Katherine of Aragon, Henry VIII’s first bride, has become an icon: the betrayed wife, the revered Queen, the devoted mother, a woman callously cast aside by a selfish husband besotted by his strumpet of a mistress. Her sister, Juana of Castile, wife of Philip of Burgundy and mother of the Holy Roman Emperor Charles V, the most powerful man in Renaissance Europe, is still more of a legend. She is ‘Juana the Mad’, the wife so passionately in love with her husband that she could not bear to be parted from him even by death, keeping his coffin by her side for year upon year. They were Sister Queens – the accomplished daughters of Ferdinand and Isabella, the founders of a unified Spain.
A gripping tale of love, sacrifice, the demands of duty and the conflict between ambition and loyalty – at a time when even royal women had to fight for their positions in society – Julia Fox’s vibrant new biography teems with life. Linked not only by blood but by cruel experience, their dual stories enrich our understanding of them both, casting a searchlight onto the turbulent age in which they lived.
Juana of Castile, Joana the mad or Juana la Loca. She was the daughter of the “Catholic Monarchs” Isabella of Castile and Ferdinand of Aragon, the mother of Holy Roman Emperor Charles V. Imprisoned for close to five decades, she is certainly a well-known historical figure, but we still know little about her. Her younger sister, Katherine of Aragon, on the other hand, is one of the most famous Queens in medieval history, cast aside by her mad husband Henry VIII after more than two decades of marriage so he could preserve the Tudor line.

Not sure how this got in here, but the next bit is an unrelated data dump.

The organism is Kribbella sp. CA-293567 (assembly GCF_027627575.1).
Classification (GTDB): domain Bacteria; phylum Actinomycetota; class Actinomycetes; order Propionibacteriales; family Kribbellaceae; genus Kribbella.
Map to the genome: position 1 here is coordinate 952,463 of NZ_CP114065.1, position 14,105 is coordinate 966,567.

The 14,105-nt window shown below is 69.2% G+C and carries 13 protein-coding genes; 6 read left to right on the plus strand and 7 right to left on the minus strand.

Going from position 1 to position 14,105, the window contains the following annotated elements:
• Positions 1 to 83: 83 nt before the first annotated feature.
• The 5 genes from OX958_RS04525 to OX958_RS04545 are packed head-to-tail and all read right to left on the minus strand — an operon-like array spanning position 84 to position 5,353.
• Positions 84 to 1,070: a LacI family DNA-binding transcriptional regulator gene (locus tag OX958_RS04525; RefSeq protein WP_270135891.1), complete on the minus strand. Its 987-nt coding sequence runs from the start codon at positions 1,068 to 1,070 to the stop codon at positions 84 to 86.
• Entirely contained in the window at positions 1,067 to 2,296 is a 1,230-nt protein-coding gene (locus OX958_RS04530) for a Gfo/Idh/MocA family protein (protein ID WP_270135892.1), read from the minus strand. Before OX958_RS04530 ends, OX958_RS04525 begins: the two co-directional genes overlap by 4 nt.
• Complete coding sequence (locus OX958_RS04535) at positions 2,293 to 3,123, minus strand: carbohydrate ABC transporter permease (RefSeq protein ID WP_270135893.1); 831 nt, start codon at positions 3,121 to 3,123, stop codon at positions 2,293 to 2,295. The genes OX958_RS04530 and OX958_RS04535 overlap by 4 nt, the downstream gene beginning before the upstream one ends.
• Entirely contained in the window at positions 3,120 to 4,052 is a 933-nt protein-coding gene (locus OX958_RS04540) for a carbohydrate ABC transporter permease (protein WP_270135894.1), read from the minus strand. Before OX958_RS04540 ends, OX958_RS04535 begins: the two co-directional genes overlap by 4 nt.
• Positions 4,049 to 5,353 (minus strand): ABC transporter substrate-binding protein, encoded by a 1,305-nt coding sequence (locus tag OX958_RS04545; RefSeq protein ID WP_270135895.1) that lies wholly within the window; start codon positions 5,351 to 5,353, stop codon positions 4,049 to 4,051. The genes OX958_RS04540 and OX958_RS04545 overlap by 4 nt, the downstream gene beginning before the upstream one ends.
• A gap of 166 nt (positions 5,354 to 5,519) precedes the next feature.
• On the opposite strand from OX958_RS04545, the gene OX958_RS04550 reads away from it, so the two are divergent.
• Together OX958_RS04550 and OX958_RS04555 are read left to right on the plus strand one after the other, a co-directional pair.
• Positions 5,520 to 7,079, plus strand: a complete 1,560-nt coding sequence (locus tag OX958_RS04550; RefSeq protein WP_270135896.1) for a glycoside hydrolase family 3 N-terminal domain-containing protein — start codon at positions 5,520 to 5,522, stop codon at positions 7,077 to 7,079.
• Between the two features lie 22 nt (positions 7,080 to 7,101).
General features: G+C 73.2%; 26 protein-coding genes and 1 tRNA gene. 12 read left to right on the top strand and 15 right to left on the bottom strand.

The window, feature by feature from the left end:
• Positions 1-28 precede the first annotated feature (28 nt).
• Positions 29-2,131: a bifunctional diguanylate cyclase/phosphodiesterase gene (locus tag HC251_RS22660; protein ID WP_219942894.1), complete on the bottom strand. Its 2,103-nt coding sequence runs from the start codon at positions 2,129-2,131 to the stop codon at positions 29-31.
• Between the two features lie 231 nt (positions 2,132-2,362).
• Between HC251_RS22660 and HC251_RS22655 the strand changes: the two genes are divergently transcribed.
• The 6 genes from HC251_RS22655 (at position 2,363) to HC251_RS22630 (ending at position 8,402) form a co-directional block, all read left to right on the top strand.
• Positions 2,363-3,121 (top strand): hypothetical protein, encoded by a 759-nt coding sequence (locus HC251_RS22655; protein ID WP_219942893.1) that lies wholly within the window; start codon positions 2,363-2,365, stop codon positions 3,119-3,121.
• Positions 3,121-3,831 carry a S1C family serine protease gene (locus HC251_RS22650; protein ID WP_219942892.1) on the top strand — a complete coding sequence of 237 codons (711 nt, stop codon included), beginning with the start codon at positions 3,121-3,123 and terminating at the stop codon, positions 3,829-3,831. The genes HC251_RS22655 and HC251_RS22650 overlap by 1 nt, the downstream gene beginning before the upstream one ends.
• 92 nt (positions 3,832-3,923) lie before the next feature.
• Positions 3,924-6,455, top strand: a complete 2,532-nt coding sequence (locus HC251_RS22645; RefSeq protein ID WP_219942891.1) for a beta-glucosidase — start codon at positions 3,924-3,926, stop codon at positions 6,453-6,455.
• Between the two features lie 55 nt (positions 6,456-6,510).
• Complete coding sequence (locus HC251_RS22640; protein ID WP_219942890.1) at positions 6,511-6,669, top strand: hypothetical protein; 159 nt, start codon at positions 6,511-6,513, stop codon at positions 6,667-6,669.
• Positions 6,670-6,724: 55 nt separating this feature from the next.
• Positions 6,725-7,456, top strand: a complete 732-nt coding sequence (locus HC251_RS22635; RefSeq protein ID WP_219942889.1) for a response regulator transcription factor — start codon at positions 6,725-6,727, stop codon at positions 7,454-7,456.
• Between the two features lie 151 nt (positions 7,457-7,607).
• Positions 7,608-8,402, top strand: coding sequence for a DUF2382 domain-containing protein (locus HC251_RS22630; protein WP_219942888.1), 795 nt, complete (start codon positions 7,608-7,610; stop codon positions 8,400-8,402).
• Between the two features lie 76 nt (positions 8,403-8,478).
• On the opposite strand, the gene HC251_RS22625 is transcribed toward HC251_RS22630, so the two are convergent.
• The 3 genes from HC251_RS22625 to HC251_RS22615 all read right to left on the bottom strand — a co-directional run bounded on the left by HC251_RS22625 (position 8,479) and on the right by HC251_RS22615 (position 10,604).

There is simply not enough material to provide a weighty biography of Juana, and of Katherine there is not a lot of new material to be used. By writing a dual biography Fox has drawn enough parallels between them to create a refreshing view of the two women. Both women were trapped by the men in their lives, Juana imprisoned by her father and then by her son, Katherine trapped in a foreign land close to poverty by her father-in-law, then banished by her husband.
Fox has written an exhaustive account of Katherine, including her betrothal and wedding to Arthur, her years in limbo under Henry VII and her ultimately turbulent marriage with Henry VIII, one of England’s most famous Monarchs.
In turn she goes to great lengths to dispel the myth that was Juana la Loca. Using as much available information as possible backed with a detailed account of the political climate in Europe throughout Juana’s long life Fox presents a compelling argument for a woman who spent the better part of her life trapped in two rooms.
Julia Fox has a wonderful easy style of writing, she paints vivid pictures with her extensive descriptions, details casually thrown in on everything from architecture, gifts exchanged, and letters written to sumptuous clothing worn on important days. This is a tragic tale of two women, two sisters, Princesses and Queens and the men in their lives determined to crush their spirit and Fox has done them justice with this well-researched, exhaustive and compelling account of their lives.
With thanks to Random House for the review copy
You can read more on Julia Fox’s website